Bastian Bros.

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Founded in 1895, Bastian Company was incorporated as Bastian Bros. in Rochester, New York by Theron and Fredrick Bastian. They originally ran a jewelry store, but after buying the button, advertising, and specialty portion of the Pulver Chemical Co. began to manufacture lapel pins, buckles, knives, official badges, medals, and other items. By late 1915, the union shop moved to a modern building on 11 acres. Published for foreign trade commissions, the 1919 Book of Industrial Rochester touted the Bastain manufacturing facility's air conditioning, hospital facilities, open space and athletic fields for its 700 employees.

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Bastian Bros. often fulfilled large orders for pinback buttons and other novelties. In 1929, Regal Doll Company ordered 300,000 eyes for its dolls. It refused to pay for the shipped order, saying the buttons were the wrong color and size. Yet Bastian, represented by Kenneth B. Keating (future U.S. Senator who lost his 1964 re-election campaign to Robert F. Kennedy), won more than $4,500 in a breach-of-contract lawsuit. 

The company also had longtime employees and clients, including Alphonse Kolb, a master die maker for 60 years, and the Rochester Numismatic Association, which had Bastian make its club's presidential medals from 1921 to 1977. Until 1957, the company made class rings for universities such as Harvard, Yale, Princeton, Illinois, Wisconsin, Syracuse, and others.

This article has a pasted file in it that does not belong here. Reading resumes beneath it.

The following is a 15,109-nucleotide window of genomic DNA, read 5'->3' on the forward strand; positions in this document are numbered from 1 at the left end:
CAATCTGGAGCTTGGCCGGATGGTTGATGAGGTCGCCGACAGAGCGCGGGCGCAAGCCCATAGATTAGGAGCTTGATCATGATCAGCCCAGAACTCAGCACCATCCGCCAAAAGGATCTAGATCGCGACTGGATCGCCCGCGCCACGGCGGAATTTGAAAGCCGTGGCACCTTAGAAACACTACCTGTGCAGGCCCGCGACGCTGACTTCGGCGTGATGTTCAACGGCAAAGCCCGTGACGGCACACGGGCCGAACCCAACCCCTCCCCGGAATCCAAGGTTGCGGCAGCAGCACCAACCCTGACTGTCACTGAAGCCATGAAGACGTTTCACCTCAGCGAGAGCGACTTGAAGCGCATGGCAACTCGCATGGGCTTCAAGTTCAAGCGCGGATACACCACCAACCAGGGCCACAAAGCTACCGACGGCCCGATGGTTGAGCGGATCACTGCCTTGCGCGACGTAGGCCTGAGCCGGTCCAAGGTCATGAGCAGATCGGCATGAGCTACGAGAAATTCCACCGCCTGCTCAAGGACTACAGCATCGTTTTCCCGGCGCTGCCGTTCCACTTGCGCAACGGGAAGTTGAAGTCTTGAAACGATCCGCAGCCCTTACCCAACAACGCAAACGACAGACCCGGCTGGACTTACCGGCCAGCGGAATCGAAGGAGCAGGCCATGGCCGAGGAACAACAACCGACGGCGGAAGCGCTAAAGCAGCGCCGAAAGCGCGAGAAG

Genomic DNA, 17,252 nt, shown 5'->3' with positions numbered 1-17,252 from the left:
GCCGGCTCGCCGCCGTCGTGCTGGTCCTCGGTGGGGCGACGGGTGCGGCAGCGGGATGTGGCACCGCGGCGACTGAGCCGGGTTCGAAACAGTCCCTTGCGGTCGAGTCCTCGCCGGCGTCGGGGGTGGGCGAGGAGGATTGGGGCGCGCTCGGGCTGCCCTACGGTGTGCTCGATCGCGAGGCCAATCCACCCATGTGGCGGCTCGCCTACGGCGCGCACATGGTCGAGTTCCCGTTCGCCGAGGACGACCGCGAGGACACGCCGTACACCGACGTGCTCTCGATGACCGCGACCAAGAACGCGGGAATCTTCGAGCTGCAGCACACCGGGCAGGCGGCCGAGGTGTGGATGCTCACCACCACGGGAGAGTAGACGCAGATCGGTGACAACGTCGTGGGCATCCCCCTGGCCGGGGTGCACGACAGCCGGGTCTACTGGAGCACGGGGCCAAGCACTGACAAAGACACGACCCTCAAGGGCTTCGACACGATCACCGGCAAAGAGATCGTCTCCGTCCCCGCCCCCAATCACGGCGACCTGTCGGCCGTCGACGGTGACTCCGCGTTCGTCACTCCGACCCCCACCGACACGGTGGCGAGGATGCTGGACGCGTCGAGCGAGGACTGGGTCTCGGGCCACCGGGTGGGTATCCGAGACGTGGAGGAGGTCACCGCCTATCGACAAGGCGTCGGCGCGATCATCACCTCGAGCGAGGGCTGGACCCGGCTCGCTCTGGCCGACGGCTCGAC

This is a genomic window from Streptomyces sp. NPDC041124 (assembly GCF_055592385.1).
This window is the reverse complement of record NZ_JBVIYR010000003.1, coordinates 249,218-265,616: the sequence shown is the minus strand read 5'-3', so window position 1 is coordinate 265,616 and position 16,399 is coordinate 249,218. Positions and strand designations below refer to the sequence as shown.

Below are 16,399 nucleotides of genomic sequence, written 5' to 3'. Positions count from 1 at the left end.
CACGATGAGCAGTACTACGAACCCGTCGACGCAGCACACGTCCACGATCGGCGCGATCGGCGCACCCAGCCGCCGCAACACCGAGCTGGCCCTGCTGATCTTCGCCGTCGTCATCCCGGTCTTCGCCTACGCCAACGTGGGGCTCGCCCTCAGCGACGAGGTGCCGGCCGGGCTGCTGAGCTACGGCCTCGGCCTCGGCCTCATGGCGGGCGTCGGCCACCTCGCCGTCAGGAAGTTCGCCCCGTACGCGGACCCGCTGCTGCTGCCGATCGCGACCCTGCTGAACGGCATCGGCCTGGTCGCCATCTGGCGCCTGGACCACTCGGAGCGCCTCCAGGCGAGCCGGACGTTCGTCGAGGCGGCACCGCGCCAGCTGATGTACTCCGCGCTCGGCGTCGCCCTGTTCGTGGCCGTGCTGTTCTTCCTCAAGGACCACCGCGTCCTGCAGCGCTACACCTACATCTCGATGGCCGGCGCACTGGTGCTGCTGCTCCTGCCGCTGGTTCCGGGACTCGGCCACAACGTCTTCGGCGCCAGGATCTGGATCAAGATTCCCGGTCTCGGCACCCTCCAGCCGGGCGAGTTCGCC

Bastian Bros. 1909 catalog. Photo courtesy of the Internet Archive
Watch fob. Photo courtesy of celluloid

When Theron Bastian died in 1955, his son Hugh continued the family's connection with the company. In 1959, Bastian purchased Whitehead & Hoag, its foremost competitor in the pinback and novelty business, which had been in operation since 1892. Whitehead & Hoag's machines, dies, and tools were scrapped; even its records were destroyed. Bastian continued to use the Whitehead & Hoag name, phasing it out in 1964-65.

Bastian went public in February 1981, and the Metal Arts Company purchased an 89% stake in June. Yet in a few years, Metal Arts went bankrupt and sold the medal-minting portion of Bastian's business to a London firm. Metal Arts emerged from bankruptcy in 1988 and moved what remained of Bastian to Geneva, New York in 1991. The company continues to manufacture pins, buckles, artwork for automobiles and other items.

Source: Shilling, Donovan A. (2012).They Put Rochester on the Map: Personalities of Rochester's Past. Pancoast Publishing, Rochester, NY.

Source: Rochester Chamber of Commerce. (November 18, 1919). The Book of Industrial Rochester. RCC, Rochester, NY.

Source: (n.d.). Bastian Company Profile.

Source: (n.d.). Whitehead & Hoag Company History.

Buttons in the museum manufactured by Bastian Bros.

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